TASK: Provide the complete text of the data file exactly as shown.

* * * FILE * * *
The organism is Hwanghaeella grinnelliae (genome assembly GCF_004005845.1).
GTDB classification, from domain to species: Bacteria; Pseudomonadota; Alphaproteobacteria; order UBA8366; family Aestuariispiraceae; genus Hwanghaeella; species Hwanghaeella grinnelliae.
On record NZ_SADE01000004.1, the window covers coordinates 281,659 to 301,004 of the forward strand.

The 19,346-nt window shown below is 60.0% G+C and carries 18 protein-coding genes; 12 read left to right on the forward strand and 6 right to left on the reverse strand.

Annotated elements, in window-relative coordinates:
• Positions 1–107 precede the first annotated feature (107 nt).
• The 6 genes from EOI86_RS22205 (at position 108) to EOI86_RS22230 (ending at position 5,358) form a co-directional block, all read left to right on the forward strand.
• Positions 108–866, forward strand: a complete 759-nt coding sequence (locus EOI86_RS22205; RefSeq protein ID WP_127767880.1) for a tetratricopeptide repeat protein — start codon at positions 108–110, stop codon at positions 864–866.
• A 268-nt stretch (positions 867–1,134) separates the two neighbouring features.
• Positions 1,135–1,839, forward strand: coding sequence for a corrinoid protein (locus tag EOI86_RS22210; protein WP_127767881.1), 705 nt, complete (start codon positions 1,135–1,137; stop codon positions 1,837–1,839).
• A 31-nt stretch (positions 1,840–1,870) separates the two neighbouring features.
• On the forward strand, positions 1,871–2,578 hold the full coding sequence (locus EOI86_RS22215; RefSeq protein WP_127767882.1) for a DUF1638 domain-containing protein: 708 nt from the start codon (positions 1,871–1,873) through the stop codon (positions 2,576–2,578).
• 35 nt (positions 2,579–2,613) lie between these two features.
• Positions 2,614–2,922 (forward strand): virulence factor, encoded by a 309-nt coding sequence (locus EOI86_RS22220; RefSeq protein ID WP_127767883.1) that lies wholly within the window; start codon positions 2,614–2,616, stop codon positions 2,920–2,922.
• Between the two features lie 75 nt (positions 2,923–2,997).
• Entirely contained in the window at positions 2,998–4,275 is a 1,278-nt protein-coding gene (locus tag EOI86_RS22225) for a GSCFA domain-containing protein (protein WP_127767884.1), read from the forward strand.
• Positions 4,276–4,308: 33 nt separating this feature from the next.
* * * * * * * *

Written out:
The organism is Hwanghaeella grinnelliae (genome assembly GCF_004005845.1).
GTDB classification, from domain to species: Bacteria; Pseudomonadota; Alphaproteobacteria; order UBA8366; family Aestuariispiraceae; genus Hwanghaeella; species Hwanghaeella grinnelliae.
On record NZ_SADE01000004.1, the window covers coordinates 281,659 to 301,004 of the forward strand.

The 19,346-nt window shown below is 60.0% G+C and carries 18 protein-coding genes; 12 read left to right on the forward strand and 6 right to left on the reverse strand.

Annotated elements, in window-relative coordinates:
• Positions 1–107 precede the first annotated feature (107 nt).
• The 6 genes from EOI86_RS22205 (at position 108) to EOI86_RS22230 (ending at position 5,358) form a co-directional block, all read left to right on the forward strand.
• Positions 108–866, forward strand: a complete 759-nt coding sequence (locus EOI86_RS22205; RefSeq protein ID WP_127767880.1) for a tetratricopeptide repeat protein — start codon at positions 108–110, stop codon at positions 864–866.
• A 268-nt stretch (positions 867–1,134) separates the two neighbouring features.
• Positions 1,135–1,839, forward strand: coding sequence for a corrinoid protein (locus tag EOI86_RS22210; protein WP_127767881.1), 705 nt, complete (start codon positions 1,135–1,137; stop codon positions 1,837–1,839).
• A 31-nt stretch (positions 1,840–1,870) separates the two neighbouring features.
• On the forward strand, positions 1,871–2,578 hold the full coding sequence (locus EOI86_RS22215; RefSeq protein WP_127767882.1) for a DUF1638 domain-containing protein: 708 nt from the start codon (positions 1,871–1,873) through the stop codon (positions 2,576–2,578).
• 35 nt (positions 2,579–2,613) lie between these two features.
• Positions 2,614–2,922 (forward strand): virulence factor, encoded by a 309-nt coding sequence (locus EOI86_RS22220; RefSeq protein ID WP_127767883.1) that lies wholly within the window; start codon positions 2,614–2,616, stop codon positions 2,920–2,922.
• Between the two features lie 75 nt (positions 2,923–2,997).
• Entirely contained in the window at positions 2,998–4,275 is a 1,278-nt protein-coding gene (locus tag EOI86_RS22225) for a GSCFA domain-containing protein (protein WP_127767884.1), read from the forward strand.
• Positions 4,276–4,308: 33 nt separating this feature from the next.